1) One of the important reasons is the introduction of new machinery and modern technology, eliminating the physical processes that were done by women in the past.

2) Legal ban on employment of women on underground work in mines and night work in all industries.

3) The provisions of various labor laws related to women such as payment of maternity benefits, provision of crèche, prohibition of night work, adoption of equal pay for equal work and standardization of wages put more financial burden on the employers.

4) More automation i.e. use of more automatic machines eliminates unskilled hands.

5) Restriction on weight lifting by women.

6) The increase in the number of shifts and employment of women is probably only one shift.

7) Limited employment opportunities for women in engineering industries.

Most of the women work to supplement the family income. They work as coolies in most of the industries. In plantation women work on a family basis i.e. all the members of the family except very young children are put to work. In mines, especially coal mines, women are usually employed as cowries or wagon loaders or at times even seen pushing trams.

Women are paid slightly less than men because they work as efficiently as men. In plantations and wives they work same hours only in factories female workers are paid equally but this is legal information

Cementation has resulted in discriminatory job opportunities for women. Thus there exists a wide gap between the wages of men and women in factories, mines and plantations and physical strength, level of education and training, inclination for the job and when fixing the rates of wages, even manual jobs are discriminated against. are not free.


  women. Labor laws have been made to protect women from undue exploitation.

Rapid automation, modernization of industrial techniques, requirement of higher skills on the part of workers, changed patterns of production and new products gradually reduce the need for unskilled labor in both men and women.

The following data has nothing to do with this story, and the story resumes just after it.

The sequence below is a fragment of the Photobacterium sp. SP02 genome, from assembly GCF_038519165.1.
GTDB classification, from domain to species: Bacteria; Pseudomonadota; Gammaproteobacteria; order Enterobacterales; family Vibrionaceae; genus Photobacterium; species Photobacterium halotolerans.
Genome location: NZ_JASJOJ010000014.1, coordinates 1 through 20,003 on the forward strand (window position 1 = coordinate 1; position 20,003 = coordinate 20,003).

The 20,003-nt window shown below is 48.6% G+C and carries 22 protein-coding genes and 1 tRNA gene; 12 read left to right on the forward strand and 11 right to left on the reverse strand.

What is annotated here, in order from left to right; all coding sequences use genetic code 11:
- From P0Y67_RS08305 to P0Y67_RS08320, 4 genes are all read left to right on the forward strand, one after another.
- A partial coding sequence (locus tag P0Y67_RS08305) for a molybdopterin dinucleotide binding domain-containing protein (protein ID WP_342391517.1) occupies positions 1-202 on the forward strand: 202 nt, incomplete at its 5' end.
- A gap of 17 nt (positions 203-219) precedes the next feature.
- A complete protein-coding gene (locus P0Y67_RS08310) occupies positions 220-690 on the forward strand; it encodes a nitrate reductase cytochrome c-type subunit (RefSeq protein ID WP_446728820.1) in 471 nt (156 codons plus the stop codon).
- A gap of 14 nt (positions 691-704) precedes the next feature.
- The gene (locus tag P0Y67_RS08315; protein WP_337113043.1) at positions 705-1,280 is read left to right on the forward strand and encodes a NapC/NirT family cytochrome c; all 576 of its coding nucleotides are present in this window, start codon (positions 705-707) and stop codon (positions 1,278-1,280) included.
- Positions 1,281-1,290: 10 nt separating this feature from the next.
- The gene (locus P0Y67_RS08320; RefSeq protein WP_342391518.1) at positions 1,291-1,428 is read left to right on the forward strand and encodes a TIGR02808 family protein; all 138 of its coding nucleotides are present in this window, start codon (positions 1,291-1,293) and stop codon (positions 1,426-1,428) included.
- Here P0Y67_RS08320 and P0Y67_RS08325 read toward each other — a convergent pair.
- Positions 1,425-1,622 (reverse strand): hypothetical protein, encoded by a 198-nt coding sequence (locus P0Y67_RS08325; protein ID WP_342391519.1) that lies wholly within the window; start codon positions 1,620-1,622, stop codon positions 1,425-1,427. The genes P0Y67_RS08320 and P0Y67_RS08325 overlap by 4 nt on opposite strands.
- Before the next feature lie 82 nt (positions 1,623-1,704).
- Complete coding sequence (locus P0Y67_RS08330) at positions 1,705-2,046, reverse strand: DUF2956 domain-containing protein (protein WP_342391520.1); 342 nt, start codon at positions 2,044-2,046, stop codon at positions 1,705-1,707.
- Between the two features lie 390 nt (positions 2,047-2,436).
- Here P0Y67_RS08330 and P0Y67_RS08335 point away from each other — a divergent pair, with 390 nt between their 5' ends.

Ti is going In the formal organized sector, as such, there is less need for illiterate and inexperienced people. Even in the informal sector, unskilled workers cannot be absorbed in the near future. This is the age of specialization. Each operation is specialized and only technically trained worker can handle operator women as it is rare



The educated, especially in rural areas, rarely received the training necessary to perform specialized tasks, as mechanized operations replaced male workers, women were made surplus even earlier.


In developing countries like India, both women and children have to work because poverty and unemployment are going to persist in the future as well. There is no immediate solution in sight. Women are not considered fit or qualified for many jobs in India such as driving or operating a vehicle or any other responsible work such as accounting or shop-keeping. In many jobs women are not given preference after marriage.


India is still a backward country. There is no facility of education or communication in remote villages. Rural men are considered only for unskilled jobs. Heavy lifting, loading, wagoning or any activity that does not require much skill in urban areas employs true illiterates, lack of training faculties for men renders many men, women and children unable to do any job However, lack of proper qualification renders them ineligible for jobs in organized sectors.

Further modernization computerization of jobs has largely eliminated labor, with many traditionally skilled workers laid off and losing their jobs. In a situation where many artisans also have no scope for a better future, unskilled or untrained men or women cannot even think of getting a decent or gainful job. Unskilled adult man or woman can be engaged only in temporary casual jobs which are given on contract or sub-contract basis such as construction work, moving heavy goods, as porter or sweeper. Even the semi-skilled people find it difficult to survive in modern factories. The work is helpful in industries with skilled workers.